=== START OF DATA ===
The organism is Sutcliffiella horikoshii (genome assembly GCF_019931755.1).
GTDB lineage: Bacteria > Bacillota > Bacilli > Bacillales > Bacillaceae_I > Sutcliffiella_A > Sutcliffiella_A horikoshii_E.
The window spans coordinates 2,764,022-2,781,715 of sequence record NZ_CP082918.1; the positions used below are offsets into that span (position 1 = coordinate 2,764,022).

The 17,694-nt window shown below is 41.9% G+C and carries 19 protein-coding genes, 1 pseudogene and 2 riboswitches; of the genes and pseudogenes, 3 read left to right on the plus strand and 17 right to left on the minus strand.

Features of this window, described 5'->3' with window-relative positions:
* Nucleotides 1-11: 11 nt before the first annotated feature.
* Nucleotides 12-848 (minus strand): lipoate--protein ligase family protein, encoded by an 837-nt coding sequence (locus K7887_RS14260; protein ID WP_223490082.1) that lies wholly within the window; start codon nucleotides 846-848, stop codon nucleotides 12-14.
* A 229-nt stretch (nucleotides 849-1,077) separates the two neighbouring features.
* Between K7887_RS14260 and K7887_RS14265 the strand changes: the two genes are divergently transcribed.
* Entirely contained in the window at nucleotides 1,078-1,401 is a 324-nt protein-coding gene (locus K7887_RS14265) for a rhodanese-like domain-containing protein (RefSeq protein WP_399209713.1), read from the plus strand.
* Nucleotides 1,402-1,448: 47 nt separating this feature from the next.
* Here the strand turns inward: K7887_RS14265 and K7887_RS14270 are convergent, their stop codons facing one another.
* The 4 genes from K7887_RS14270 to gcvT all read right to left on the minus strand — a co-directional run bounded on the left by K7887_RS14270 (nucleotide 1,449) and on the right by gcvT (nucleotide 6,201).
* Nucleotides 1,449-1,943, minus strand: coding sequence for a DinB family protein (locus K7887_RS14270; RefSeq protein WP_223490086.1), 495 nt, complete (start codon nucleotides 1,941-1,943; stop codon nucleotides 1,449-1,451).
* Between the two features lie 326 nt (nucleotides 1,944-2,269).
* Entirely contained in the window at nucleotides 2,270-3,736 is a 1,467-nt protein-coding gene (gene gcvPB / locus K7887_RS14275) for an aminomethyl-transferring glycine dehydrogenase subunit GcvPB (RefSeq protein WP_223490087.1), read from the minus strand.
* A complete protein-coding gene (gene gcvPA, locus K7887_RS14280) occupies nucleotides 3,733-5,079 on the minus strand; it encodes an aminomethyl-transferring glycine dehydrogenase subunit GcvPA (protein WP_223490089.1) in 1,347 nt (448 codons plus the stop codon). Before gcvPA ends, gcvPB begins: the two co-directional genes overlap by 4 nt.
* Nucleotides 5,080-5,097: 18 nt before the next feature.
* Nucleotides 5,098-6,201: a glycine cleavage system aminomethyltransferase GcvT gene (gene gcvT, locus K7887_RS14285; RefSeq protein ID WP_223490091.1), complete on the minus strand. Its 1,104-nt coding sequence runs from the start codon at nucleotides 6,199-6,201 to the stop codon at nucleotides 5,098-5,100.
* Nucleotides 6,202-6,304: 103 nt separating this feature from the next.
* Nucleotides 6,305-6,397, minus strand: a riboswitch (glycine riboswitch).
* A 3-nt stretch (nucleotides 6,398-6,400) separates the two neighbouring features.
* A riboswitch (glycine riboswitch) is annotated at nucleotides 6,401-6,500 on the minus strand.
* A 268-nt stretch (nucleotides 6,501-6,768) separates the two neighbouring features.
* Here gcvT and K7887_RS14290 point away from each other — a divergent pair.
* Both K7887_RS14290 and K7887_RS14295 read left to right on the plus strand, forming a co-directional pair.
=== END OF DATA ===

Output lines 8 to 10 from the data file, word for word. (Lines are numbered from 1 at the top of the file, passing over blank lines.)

* A 229-nt stretch (nucleotides 849-1,077) separates the two neighbouring features.
* Between K7887_RS14260 and K7887_RS14265 the strand changes: the two genes are divergently transcribed.
* Entirely contained in the window at nucleotides 1,078-1,401 is a 324-nt protein-coding gene (locus K7887_RS14265) for a rhodanese-like domain-containing protein (RefSeq protein WP_399209713.1), read from the plus strand.